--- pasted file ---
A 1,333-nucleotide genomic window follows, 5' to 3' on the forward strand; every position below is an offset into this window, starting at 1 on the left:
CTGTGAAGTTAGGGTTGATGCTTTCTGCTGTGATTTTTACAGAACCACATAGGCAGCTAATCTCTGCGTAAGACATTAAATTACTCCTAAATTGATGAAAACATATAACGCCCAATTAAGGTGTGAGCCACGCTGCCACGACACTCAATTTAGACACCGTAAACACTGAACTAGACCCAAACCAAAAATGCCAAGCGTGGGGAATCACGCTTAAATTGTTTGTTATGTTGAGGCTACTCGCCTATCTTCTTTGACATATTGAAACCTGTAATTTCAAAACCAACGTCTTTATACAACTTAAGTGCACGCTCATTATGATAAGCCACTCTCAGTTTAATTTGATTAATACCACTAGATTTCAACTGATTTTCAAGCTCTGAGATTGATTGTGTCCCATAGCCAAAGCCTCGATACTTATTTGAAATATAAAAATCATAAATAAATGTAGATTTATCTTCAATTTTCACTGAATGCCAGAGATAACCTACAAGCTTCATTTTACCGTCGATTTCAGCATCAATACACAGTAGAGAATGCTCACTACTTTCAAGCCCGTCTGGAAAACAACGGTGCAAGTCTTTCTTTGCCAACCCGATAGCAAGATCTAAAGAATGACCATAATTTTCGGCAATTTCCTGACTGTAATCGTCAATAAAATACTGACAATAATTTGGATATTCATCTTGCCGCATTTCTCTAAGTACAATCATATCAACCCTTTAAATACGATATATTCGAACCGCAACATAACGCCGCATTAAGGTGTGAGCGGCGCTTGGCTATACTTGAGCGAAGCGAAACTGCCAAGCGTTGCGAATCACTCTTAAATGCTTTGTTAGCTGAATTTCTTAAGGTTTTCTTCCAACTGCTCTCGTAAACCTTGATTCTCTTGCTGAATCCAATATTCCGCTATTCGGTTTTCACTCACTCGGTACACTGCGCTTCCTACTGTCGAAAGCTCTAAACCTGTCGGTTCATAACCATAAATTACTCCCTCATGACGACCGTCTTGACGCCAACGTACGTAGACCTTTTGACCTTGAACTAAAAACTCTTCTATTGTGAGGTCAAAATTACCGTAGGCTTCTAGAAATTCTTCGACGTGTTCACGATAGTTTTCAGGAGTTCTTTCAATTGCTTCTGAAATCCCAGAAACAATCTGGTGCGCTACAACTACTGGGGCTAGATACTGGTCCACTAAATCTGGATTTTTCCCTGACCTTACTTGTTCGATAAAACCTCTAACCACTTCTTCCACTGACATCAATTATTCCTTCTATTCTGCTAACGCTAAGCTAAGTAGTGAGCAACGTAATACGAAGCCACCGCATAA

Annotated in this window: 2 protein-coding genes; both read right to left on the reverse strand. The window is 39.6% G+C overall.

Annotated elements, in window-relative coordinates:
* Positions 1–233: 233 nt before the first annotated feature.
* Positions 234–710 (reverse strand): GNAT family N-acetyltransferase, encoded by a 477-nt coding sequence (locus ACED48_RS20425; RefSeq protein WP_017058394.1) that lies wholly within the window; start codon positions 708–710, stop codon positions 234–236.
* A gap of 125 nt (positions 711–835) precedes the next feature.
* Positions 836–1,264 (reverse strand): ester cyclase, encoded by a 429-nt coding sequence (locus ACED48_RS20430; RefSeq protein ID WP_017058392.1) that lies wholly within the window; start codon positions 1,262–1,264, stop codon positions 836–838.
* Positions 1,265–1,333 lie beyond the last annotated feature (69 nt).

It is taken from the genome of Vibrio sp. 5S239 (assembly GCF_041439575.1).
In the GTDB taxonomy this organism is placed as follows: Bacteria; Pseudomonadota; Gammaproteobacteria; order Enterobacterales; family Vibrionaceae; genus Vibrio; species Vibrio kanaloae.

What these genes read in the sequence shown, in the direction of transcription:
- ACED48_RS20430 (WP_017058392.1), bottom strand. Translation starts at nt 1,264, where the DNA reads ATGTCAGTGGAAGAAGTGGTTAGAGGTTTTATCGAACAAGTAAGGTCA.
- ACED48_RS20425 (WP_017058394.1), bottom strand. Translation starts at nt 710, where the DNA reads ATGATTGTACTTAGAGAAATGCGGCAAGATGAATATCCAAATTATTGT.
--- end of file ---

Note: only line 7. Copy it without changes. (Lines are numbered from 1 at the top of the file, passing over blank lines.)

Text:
* A gap of 125 nt (positions 711–835) precedes the next feature.